If you’ve been in Delhi for years and never made time for a visit to Lodi Garden, do it now. And if you’re new to the city, plan a visit soon. Situated near Khan Market, Lodi Garden houses the tombs of Mohammad Shah, the last of the Sayyid dynasty rulers, the tomb of Sikander Lodi, the second ruler of the Lodi dynasty who ruled from 1489 to 1517, Bada Gumbad and Sheesh Gumbad.
The monuments were built during the Sayyid and Lodi dynasties, during which they were surrounded by villages. The garden was built much later and was landscaped by Lady Willingdon. It was named ‘Lodi Garden’ after independence. The site is protected by the Archaeological Survey of India.
The tombs and stone structures are surrounded by lush green and one can find over 25 species of birds here. I spotted swifts, mynas, crows, pigeons, doves, hawks, ducks, swans and parrots…and Lovebirds!!!
Lodi garden is open from 6 am to 8 pm. You can take the metro to either Khan Market (Violet Line) or Jorbagh (Yellow Line) and take an auto rickshaw till here. Or just drive down, there’s free parking here.
On entering the garden complex from the gate facing the Jorbagh post-office, the first structure you see is the Bada Gumbad (or the Big Dome).
The Bada Gumbad complex comprises a stone structure adjoining a three-domed mosque. The complex is said to have been built during the reign of Sikander Lodi in 1494. Many believe that the Bada Gumbad was built as a gateway to the mosque, but it is actually a tomb.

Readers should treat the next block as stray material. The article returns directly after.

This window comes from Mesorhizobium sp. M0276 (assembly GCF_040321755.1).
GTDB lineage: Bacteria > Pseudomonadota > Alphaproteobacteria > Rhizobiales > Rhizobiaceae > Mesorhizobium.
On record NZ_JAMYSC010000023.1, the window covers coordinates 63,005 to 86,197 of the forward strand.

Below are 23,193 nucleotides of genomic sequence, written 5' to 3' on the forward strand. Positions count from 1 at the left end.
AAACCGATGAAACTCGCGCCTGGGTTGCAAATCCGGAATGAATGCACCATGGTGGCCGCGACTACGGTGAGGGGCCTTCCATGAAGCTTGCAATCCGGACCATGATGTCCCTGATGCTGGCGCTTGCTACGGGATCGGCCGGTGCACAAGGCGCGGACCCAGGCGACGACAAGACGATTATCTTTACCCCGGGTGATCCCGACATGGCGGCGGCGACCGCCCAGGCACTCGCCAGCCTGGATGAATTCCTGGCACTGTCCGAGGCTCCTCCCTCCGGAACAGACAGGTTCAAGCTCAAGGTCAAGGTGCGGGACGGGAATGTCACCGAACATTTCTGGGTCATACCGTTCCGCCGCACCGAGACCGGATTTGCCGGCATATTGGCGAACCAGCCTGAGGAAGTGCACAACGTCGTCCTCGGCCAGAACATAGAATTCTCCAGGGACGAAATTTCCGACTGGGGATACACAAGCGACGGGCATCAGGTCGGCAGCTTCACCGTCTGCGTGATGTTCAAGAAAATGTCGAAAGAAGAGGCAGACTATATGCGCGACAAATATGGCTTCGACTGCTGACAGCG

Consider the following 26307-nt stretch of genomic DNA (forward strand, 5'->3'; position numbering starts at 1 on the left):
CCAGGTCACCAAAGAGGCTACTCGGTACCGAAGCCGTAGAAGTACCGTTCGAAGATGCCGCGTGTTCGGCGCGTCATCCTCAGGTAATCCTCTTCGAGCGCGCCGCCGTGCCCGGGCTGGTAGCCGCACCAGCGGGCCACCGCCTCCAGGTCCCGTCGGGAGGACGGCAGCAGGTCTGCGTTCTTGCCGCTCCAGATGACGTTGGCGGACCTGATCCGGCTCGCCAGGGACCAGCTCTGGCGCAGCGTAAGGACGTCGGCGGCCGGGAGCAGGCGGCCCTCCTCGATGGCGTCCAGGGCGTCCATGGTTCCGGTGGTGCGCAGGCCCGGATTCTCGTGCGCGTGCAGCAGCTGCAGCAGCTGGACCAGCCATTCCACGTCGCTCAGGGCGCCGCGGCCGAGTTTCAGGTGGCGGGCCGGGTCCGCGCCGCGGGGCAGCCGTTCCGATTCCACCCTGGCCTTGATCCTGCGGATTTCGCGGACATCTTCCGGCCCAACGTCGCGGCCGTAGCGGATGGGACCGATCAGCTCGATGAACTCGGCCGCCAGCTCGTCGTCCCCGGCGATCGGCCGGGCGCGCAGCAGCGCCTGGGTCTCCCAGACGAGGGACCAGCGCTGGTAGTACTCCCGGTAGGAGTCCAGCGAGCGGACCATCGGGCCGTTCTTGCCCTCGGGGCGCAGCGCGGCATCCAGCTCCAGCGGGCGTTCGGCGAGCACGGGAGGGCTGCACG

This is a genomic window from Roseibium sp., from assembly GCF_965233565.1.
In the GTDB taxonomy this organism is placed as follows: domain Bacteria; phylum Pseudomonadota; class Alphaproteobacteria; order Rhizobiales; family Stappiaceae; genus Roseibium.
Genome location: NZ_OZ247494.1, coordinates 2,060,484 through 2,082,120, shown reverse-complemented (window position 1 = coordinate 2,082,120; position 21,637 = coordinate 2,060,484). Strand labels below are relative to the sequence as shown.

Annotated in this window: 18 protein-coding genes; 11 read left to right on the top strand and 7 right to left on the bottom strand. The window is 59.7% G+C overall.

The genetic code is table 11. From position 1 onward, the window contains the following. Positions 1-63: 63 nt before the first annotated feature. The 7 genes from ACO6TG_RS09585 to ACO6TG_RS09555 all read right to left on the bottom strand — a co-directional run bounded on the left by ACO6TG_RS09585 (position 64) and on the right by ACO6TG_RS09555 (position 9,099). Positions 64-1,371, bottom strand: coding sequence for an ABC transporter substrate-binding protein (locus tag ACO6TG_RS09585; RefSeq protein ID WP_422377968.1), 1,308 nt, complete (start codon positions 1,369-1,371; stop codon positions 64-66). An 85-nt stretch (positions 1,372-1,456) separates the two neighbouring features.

A steep narrow stairway leads to the terrace of the structure opposite the mosque. Entry to this place is prohibited. However, no sign board had been placed there.
I managed to squeeze into the stairway and climb all the way up to the terrace take a picture of the Sheesh Gumbad, which stands right in front of the Bada Gumbad. Seconds later, a guard blew his whistle, signalling me to come down.
The mosque walls and ceilings are rich in Arabesque decoration, floral paintings and geometrical designs.
The long hall in front of the mosque was built as a Mihman Khana or guest house.
Sheesh Gumbad is also a tomb. It is unknown who was buried in Bada Gumbad and Sheesh Gumbad. Sheesh Gumbad is similar in structure to Bada Gumbad, but smaller in size. It gets its name from the blue ceramic tiles that once decorated its walls. It means 'glass dome'.
Inside Sheesh Gumbad, a couple stands, perhaps enjoying few moments of peace and quiet.
The battlement that houses the tomb of Sikander Lodi. The tomb lies adjacent to a lake. These two boys were practising bowling.
The lake is actually the watercourse of the Yamuna river. The two sides of the lake are joined by Athpula, believed to be the last structure constructed in Delhi by Mughal emperor Akbar.
A closer look at Sikander Lodhi's tomb. It is an octagonal structure surrounded by a garden enclosed within a battlement.
The Tomb of Sikander Lodi. The tomb was built by his son Ibrahim Lodi in 1517.
This guy was lying in this position for a good five minutes. I realised much later that he was exercising.